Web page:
Higher intensity lamps, such as medium pressure mercury lamps are therefore preferred in this respect as discussed in U.S. Pat. No. 4,952,376. However, in view of the lamps being sealed within the protective sheath of the reactor, difficulties can be encountered in overheating of the lamps and possible deterioration as the lamp power increases. Other than cooling of the lamps as provided by fluid flowing over the protective sheaths, the temperature sensitive lamp end portions which include the electrical terminals are not adequately cooled and can from time to time overheat resulting in lamp failure. Such overheating problem with the higher temperature medium pressure lamps has therefore discouraged their use in UV treatment systems. As a result, lamps used in the system of U.S. Pat. No. 4,952,376 operate at the lower end of the temperature scale for medium pressure lamps and hence have less output compared to lamps operating at the higher end of the temperature scale.
Many commercially available systems function with the use of low temperature low pressure mercury lamps which have low power input usually in the range of 40 to 140 watts of UV power for each individual lamp. This power input usually equates to approximately 0.4-0.8 watts/cm of lamp arc length and operating temperatures less than 100° C. A commercial use of low power lamps for killing microorganisms in drinking water is described in U.S. Pat. No. 4,179,616. Conventional G-37-T6 ultra-violet lamps are used which have an operating output in the range of 37 watts with an operating temperature well under 60° C. The primary use of the Coviello et. al. system is to produce optimum quantities of ozone by passing air through the system at a very low flow rate. The produced ozone is then transferred into a treatment tank to further sterilize the drinking water. Coviello et. al. contemplate the passage of air over the lamp ends, such as described with reference to FIGS. 3 and 5. The air is introduced under pressure and circulates at high velocity only over the lamp ends. The system of FIG. 4 of Coviello contemplates passage of air at a low flow rate over the lamp to optimize a generation of ozone, whereas apparently at the lamp end portions, the space is relatively constricted so that a higher flow rate is achieved over the lamp ends to effect cooling thereof. Although, these approaches to lamp end cooling may be suitable for low pressure lamps operating at relatively low temperatures normally less than a 100° C, such cooling systems are totally unsatisfactory for medium and high pressure lamps operating a temperatures in excess of 300° C.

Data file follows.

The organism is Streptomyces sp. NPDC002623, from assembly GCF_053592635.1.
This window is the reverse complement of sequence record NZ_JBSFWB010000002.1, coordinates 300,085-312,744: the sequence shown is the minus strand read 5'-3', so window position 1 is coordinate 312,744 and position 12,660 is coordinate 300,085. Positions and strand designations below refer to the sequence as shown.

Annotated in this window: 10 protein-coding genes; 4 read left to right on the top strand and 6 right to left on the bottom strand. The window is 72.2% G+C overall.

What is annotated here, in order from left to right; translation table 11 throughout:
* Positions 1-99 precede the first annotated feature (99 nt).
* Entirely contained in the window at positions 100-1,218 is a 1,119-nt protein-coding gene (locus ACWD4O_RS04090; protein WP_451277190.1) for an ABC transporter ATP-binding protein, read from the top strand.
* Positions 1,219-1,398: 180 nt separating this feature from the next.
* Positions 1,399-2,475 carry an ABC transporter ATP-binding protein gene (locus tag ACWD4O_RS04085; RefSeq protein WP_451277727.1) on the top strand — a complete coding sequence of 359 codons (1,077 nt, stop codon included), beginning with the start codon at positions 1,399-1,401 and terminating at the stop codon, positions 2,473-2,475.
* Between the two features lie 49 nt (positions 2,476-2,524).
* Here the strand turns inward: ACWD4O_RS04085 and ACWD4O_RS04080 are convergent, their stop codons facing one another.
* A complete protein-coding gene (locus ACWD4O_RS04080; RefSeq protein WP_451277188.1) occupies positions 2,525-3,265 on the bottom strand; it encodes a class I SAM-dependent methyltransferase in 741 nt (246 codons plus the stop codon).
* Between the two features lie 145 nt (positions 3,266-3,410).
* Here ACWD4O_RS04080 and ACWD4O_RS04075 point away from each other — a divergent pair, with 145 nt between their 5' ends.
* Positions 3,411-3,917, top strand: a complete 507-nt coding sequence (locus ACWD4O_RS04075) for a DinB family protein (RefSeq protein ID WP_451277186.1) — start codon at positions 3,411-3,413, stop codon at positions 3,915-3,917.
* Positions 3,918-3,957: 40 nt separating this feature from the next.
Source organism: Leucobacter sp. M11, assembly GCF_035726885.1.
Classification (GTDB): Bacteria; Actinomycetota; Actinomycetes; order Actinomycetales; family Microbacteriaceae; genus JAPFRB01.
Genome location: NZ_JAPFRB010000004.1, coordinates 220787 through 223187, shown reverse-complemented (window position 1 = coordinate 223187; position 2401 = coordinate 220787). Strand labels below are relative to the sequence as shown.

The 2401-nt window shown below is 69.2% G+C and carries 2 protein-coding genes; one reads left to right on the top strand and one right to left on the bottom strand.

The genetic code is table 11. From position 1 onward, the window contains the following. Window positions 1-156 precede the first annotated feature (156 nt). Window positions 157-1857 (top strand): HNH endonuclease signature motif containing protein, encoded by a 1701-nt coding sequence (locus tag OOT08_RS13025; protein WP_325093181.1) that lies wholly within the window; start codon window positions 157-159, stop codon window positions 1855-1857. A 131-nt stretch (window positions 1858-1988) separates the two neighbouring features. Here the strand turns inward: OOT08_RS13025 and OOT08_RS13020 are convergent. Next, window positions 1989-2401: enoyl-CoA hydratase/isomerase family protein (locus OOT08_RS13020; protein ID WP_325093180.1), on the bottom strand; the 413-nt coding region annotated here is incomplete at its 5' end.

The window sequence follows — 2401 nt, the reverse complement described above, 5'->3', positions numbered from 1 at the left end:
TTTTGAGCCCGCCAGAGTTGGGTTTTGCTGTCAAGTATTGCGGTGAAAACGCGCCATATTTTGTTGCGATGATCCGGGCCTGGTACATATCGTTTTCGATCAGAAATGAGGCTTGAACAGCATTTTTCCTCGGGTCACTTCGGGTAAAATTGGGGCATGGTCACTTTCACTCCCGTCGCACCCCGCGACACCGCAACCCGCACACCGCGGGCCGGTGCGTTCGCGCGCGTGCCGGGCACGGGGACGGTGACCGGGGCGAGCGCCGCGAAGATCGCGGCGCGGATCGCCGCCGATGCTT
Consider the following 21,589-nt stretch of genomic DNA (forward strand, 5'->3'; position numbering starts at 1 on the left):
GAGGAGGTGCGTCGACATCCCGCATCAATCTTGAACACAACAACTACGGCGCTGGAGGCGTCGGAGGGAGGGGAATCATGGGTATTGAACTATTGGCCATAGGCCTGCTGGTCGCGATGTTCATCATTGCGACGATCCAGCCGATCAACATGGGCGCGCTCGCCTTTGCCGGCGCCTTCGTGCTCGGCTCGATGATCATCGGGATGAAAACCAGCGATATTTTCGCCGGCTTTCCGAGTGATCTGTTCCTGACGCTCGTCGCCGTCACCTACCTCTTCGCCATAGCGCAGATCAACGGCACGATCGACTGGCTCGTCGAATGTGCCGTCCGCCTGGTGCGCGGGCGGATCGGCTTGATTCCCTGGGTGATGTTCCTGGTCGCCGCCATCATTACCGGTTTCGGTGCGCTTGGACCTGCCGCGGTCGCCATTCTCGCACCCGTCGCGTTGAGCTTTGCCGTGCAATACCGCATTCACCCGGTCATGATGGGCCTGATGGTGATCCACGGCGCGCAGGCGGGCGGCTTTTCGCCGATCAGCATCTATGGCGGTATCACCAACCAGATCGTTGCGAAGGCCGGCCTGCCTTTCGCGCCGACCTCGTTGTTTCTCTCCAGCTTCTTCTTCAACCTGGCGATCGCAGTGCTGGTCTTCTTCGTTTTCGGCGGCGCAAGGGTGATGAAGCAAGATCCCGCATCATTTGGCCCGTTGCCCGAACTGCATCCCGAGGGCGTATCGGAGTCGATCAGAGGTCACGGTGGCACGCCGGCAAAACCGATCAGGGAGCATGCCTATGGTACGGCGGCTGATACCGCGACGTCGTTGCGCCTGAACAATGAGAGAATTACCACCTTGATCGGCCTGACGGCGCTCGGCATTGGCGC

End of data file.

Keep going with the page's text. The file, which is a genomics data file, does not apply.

There are several other disadvantages and drawbacks to the above systems for the treatment of contaminated fluids. Low pressure lamps have good efficiency (30%) which refers to the percent output of UV between 200 nm and 300 nm, which is the important UV region for decontaminating fluids. However, low pressure lamps have a major disadvantage since they are of such low input powers (40-120 watts typically) that a very large number of lamps are required for the treatment of fluids at high flow rates. This becomes impractical since many lamps and reactor chambers have to be built and maintained. Conventional medium pressure lamps are of low efficiencies, <20%, such that again too many lamps are required and the electrical consumption is high. There is thus a need for a lamp which operates at high power with good efficiency. There are now lamps available with high power inputs and efficiencies of around 30%. These lamps have higher input per unit length of arc than do the standard medium pressure lamps (100-300 watts/cm compared to <100 watts/cm). The lamps also run hot with bulb temperatures in the range of 600° C.-1000° C. These factors result in much more heat being generated at the quartz surfaces of the sleeve and lead to problems with cooling of the lamps and the surrounding materials of constructions.